IP cameras, also referred to as network cameras, are either analogue or digital video cameras with an embedded video server, which has an IP address and can stream the video (and perhaps audio, too).
Since network cameras are embedded devices which don’t need to output an analogue signal, they provide for resolutions higher than analogue cameras. An ordinary analogue camera has a PAL (768×576 pixels) or NTSC (720×480 pixels), while network cameras may have quad-VGA (1280×960 pixels) resolutions.
Although an analogue or digital camera with a video server operates as a network camera, the image size of the recording is restricted to that of the video standard of the device. Nevertheless, it’s optics (lenses and image sensors) which determines the image quality, rather than video resolution.
Network camera is a very cheap way to arrange surveillance, as it only requires one network camera, Ethernet cabling, and one PC. It can also replace the whole CCTV installations (cameras for network cameras, tape recorders for DVRs, CCTV monitors for computers with TFT screens and specialized software. According to digital video manufacturers, it is much better to turn CCTV installations into digital video installations.
In the meantime, the debate continues over the merits and price-for-performance of network cameras in comparison with analog cameras. Some industry observers claim that a lot of analog cameras are able to outperform network cameras at a lower price.
Information about digital still cameras
You can buy these cameras in any high street shop and use them to take excellent pictures in most situations. The pixel resolution of the modern models has reached 7 million pixels (7 megapixels). There are even shoot models produced by Canon and Nikon that can boast resolutions over 10 million pixels.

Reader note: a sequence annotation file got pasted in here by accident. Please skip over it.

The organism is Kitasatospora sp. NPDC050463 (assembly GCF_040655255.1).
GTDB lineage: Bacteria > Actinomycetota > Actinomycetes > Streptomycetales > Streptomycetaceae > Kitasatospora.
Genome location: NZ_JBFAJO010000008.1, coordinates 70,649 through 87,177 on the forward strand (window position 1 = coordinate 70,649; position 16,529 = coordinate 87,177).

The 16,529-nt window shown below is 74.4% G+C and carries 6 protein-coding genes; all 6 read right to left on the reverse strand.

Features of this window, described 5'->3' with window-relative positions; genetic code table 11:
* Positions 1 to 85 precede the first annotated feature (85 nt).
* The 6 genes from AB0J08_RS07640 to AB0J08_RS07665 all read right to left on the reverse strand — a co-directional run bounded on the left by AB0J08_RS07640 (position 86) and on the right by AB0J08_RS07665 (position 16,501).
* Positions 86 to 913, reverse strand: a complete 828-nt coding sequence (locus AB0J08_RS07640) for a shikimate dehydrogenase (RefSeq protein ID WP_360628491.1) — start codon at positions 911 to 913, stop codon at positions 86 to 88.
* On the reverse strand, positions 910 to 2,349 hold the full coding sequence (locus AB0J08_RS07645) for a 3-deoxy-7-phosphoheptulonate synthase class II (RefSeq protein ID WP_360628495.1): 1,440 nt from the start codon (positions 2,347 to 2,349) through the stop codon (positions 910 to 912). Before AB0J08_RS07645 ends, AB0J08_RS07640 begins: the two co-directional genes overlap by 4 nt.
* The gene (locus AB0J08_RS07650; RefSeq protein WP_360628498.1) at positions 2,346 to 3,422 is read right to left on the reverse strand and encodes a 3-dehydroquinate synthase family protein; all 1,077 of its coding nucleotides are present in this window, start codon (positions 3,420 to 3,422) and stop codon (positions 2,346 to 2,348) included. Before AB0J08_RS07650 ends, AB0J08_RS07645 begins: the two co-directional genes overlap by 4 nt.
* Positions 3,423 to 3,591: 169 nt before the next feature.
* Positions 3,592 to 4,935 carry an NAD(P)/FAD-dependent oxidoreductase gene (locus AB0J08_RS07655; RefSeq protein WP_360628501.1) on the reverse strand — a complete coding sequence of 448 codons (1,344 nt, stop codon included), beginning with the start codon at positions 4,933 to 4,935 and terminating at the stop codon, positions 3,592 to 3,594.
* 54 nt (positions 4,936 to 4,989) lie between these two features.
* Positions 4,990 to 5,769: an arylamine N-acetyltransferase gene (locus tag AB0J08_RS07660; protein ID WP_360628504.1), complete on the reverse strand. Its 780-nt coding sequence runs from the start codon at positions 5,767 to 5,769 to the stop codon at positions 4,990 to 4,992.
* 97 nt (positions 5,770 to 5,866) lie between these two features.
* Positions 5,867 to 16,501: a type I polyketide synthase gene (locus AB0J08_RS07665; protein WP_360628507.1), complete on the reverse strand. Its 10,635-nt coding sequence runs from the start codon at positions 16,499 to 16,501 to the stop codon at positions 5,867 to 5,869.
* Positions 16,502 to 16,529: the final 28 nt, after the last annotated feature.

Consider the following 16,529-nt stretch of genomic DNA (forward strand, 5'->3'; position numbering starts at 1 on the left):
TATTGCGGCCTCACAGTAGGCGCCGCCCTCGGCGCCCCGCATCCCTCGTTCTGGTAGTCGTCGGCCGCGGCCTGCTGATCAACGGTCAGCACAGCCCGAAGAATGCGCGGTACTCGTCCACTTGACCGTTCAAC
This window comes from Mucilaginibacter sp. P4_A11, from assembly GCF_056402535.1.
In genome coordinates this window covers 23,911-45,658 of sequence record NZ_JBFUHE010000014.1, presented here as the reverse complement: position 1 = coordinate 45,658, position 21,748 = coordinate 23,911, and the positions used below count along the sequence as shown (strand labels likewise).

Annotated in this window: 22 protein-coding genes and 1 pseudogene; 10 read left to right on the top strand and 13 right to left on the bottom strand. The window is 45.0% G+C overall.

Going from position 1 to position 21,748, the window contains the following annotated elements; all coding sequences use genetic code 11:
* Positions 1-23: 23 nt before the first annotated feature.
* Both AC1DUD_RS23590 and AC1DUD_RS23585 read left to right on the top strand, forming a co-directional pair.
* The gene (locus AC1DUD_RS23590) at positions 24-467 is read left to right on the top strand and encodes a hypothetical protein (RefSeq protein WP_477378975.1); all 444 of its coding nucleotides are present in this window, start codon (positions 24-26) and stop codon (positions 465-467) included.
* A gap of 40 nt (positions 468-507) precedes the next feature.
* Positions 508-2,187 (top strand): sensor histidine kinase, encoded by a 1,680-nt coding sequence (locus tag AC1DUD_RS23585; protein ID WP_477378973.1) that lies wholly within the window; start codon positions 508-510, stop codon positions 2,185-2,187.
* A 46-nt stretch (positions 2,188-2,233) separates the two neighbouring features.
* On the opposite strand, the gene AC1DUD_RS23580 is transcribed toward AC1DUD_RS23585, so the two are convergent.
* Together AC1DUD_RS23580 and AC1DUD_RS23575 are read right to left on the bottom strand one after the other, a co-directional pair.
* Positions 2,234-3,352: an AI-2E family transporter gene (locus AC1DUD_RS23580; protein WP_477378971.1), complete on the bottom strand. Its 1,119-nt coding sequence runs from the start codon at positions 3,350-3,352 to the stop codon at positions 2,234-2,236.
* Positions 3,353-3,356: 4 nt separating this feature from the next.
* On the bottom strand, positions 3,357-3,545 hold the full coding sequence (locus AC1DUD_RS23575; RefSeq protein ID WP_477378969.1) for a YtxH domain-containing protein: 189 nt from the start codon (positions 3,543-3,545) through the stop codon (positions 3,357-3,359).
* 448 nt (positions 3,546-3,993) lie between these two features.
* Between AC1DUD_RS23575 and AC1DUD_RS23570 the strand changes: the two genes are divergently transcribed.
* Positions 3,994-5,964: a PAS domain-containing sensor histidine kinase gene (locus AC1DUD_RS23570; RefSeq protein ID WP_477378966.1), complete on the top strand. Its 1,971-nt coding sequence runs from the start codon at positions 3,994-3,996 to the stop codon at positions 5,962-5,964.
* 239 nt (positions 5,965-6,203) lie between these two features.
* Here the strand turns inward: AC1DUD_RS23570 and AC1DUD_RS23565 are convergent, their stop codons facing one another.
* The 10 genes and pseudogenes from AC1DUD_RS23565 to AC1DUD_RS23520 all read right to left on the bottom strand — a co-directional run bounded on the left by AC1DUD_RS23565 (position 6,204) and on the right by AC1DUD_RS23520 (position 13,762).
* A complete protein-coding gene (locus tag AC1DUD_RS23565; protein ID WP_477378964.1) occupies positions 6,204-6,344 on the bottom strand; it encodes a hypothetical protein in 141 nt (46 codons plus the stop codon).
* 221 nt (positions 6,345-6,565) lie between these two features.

With these resolutions and high shutter speeds, such as 1/125th of a second, you can take .jpg pictures on a continuous or motion detection basis which will capture not just everyone running past the camera scene, but even the faces of people driving past.
You can plug such cameras into the USB port of any PC (most of them today have USB capability) and take pictures of any camera scene. All you need to do is mount the camera on a wall bracket and point it in the desired direction.
Up-to-date digital still cameras are able to take 500 kb snapshots in the space of one second. These snapshots will then be automatically downloaded by the camera software straight to the PC for storage in form of timed and dated JPEG files. In the meantime, the images don’t need to stay on the PC for long – in case it’s connected to the web, the images can automatically be uploaded to any other PC across the globe.
In other words, you won’t need to lift a finger except to simply plug the camera in and point it in the desired direction. It can be the street outside your house, the entrance to a bank, or subway station.
Modern digital still cameras are made with in-built wireless connectivity, which doesn’t require USB cable – the images will be transmitted wirelessly through the walls to the PC.